Wednesday, 18 April 2012

Today I am mostly....

I've been thinking (oh dear...).

I've been taking stock (even bigger oh dear...)

I've had lots of time to think - I haven't worked properly since 2 April!

And next week I have a job interview. This isn't a "normal" job though. And I have to say that I have been wondering why I applied...

You see, languages are my "thing". English is my first language, but Welsh is my native language (long story that I'll keep for another time..). So I can speak both. I am also fluent in French, and have a smattering of German and a few phrases in Spanish. As well as a primary (elementary) teacher, I am trained to deliver languages. So when I saw the job ad I thought I'd give it a go.

The job in question is for an EAL teacher. No huge problem for me, as I have always had a large proportion of children with little or no English in my classes. I looked very good on paper, and sent off the application form well before the closing date. Now, I don't know what it's like with you, but over here teaching jobs are advertised and filled very quickly. It is rare for schools to write back to tell you if you have been unsuccessful at the sift stage, but they do tend to inform those who they want to interview very quickly. So after two weeks of waiting I gave up. How surprised was I to receive an invitation to interview - some four weeks after the closing date!

All good news I hear you say. Well, yes and no. While I'm pleased that they thought I was good enough to interview, I am a little worried that the job seems to be centred around 11-18 year olds. This was not stated in the advertisement... What on earth do I do with secondary (middle/high) students...?

And then I remembered. These children have huge needs too - probably more so than primary children with no English. Heaven knows it is difficult enough for primary children, but at least they have the comfort of being in one class with the same children and the same teacher. The younger the child the easier it is for them to absorb a new language. They can develop at their own pace, and there is plenty of time for them to gain confidence and language skills before they have to enter the scary world of public examinations. However, secondary children are already in that environment. It is difficult for them to pick up a new language when they are constantly on the move with different teachers and a different peer group for each subject. How on earth are they to be expected to develop their language skills? How on earth can they make friends? It's no wonder that they fall behind and become disenfranchised. I hate the fact that nine times out of ten these children are treated as "special needs" simply because they cannot communicate, when in fact they are intelligent children who are unable to access the community in which they live. Too often, I have seen, it is easier to treat them as low ability than to reach out to them in a way they understand, so that their skills and knowledge can be recognised and stretched. If they are not switched off because of the language barrier then they sure will become switched off by the low level of work they are presented with...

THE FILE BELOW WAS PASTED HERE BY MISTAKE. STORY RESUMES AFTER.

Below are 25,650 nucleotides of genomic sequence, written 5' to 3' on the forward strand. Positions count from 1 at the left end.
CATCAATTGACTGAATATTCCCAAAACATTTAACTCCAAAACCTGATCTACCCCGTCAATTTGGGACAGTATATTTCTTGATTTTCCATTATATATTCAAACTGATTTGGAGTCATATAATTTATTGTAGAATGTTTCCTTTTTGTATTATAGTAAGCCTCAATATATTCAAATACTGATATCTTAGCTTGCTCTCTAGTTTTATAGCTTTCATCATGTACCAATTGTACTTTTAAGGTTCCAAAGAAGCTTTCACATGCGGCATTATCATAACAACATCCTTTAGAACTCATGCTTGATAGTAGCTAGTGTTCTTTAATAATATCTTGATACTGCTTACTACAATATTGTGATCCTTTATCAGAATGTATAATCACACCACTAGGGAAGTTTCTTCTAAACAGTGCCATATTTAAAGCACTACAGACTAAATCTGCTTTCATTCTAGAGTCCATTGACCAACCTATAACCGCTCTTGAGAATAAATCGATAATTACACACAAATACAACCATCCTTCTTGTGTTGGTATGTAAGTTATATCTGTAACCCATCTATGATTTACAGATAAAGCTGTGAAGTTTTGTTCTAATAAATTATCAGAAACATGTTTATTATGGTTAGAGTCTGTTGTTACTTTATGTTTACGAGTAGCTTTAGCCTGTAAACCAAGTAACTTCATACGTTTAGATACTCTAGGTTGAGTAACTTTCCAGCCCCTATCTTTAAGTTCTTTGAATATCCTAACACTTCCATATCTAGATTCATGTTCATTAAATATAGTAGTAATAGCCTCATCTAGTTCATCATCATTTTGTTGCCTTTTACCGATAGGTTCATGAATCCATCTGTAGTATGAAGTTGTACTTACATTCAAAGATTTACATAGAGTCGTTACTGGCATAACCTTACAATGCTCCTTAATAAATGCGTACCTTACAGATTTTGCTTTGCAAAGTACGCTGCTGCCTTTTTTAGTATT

So for me it's simple. I have been asked to teach a 30 minute lesson on verb tenses (again, the wrong approach to teaching a language...), so that's what I'll do. But I will do it in my way - the primary way, drawing on all my skills as a primary teacher and my knowledge of teaching languages to engage the students and ellicit response.

Finally, a huge thank you to Charity for reminding us all of the purpose of blogging. Sometimes it's easy to forget. I know how much I love reading all your blogs, and I also know that sometimes it's easy to get bogged down with awards, giveaways etc. I thought I'd take a look closer to home and start with my own blog. I have to say that I have very few posts that include awards or tags (which worried me at first because it brought home to me that I might well just be talking to myself...). I hope my posts make interesting reading - somebody please tell me to stop rambling if they're not... :-) Most of all, I hope I'm on my way to becoming a 5 star blogger. Link up with Charity by clicking on the rosette.
5-Star Blogger

8 comments:

  1. Hi, I just found your blog via Charity's 5 Star Blogger link up! ...and I am excited to be your 50th follower! Cute blog!!!

    Andrea
    One Teacher's Take

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    Replies
    1. Hi Andrea. Welcome and thanks for stopping by! I'm so glad you're my 50th follower - I've been watching my list of followers eagerly... I'm your newest follower too - love the blog!

      Sue

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  2. I've enjoyed my visit to your blog! I'm so happy to be a 5 star blogger too! Come by when you get a chance!

    Blogging Blessings,
    Rebecca

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  3. Visiting my fellow 5 star bloggers! Love the polka dots!

    The Science Penguin

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    Replies
    1. Lovvvvvvvvvve your blog... I'm your newest follower

      Sue

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  4. What a cute and fun blog!! You certainly aren't talking to yourself. I'm your 51st follower, and you're talking to ME now! LOVE your Earth Day stuff! Don't worry, I don't have all those awards, either!

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    Replies
    1. Thanks you Soooooooooo much, Rebecca. I really appreciate it :-)

      Sue

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  5. Great post! Definitely a 5-Star Blogger! Thanks for linking up!

    Charity
    The Organized Classroom Blog

    ReplyDelete

Thank you so much for taking the time to leave me a message. I read every single one and try to reply to as many as possible.

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